James 2: 13-18 June 21, 2015 Luke 16: 19-31 Pastor Lori Broschat

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James 2:13-18 June 21, 2015

Luke 16:19-31 Pastor Lori Broschat


A mother once approached Napoleon seeking a pardon for her son. The emperor replied that the young man had committed a certain offense twice and justice demanded death. “But I don't ask for justice,” the mother explained. “I plead for mercy.” “But your son does not deserve mercy," Napoleon replied. “Sir,” the woman cried, “it would not be mercy if he deserved it, and mercy is all I ask for.” “Well, then,” the emperor said, “I will have mercy.” And he spared the woman's son.1

So often we see the grace of God coupled with the mercy of God. Justice is getting what you deserve. Mercy is not getting what you deserve. And grace is getting what you do not deserve. Being a child of God, you are to be merciful just as your Father also is merciful. So, God is our example in showing mercy. We are to be as our Father and He sets the standard for us. Jesus said, “Be merciful, therefore, as your Father is merciful.”2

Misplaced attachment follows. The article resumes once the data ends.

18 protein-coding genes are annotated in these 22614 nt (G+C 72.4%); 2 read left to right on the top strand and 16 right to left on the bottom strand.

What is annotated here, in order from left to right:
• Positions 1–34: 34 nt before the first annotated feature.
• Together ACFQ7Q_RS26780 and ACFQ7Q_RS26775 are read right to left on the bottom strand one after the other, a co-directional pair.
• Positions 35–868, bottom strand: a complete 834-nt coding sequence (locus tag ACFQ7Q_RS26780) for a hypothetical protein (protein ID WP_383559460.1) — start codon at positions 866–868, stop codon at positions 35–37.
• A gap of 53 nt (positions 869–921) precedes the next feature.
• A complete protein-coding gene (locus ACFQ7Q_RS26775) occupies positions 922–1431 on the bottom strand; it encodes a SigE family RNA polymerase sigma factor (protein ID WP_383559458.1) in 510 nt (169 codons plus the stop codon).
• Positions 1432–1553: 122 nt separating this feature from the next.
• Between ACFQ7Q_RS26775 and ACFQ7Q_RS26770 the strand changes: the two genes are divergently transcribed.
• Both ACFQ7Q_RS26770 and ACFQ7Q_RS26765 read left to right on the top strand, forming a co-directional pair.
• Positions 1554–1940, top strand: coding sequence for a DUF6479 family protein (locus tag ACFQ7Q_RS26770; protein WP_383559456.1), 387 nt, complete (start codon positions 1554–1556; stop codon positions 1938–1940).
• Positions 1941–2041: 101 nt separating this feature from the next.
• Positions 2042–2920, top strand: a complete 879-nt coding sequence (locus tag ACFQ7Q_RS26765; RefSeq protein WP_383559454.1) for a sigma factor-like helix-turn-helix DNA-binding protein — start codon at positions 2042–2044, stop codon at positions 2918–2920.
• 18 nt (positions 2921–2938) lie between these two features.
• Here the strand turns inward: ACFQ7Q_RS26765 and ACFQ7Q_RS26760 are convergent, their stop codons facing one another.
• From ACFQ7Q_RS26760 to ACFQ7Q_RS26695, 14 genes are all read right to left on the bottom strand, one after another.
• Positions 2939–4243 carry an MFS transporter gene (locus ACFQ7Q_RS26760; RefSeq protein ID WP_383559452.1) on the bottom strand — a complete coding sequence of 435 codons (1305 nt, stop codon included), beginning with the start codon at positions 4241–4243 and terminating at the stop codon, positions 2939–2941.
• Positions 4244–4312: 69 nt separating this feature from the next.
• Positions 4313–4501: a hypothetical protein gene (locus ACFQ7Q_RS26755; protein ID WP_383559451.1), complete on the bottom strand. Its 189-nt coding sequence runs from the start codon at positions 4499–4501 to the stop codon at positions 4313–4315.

This goes well with the verse in Jesus’ Sermon on the Mount, in the part known as the Beatitudes, “Blessed are the merciful, for they will receive mercy.” Have you ever noticed that this is the only beatitude in which what you give is what you get? It makes sense, because Scripture reinforces for us the importance of understanding and accepting God’s mercy, just as we accept His forgiveness and also extend it to others.

Mercy as understood in the Old Testament was in some ways equivalent to grace and to love. Mercy is compassion for people in need. Jesus does not specify the categories of people He has in mind to whom His disciples are to show mercy. He gives no indication whether He is thinking primarily of the hungry, the sick and the outcast on who He Himself regularly took pity, or of those who wrong us so that justice cries out for punishment but mercy for forgiveness. God’s mercy extends to all those people, and so must our mercy.3

So, how do we learn mercy? Wisdom would tell us it is learned through experience, but I’m not talking about tussling with your siblings and being on the losing side until you cry “uncle” as a condition of surrender. Legend has it that this practice began in ancient Rome, when children being bullied would only be released by their tormentor when they cried out for an adult to help them, thereby proving their helplessness to the one who held them captive.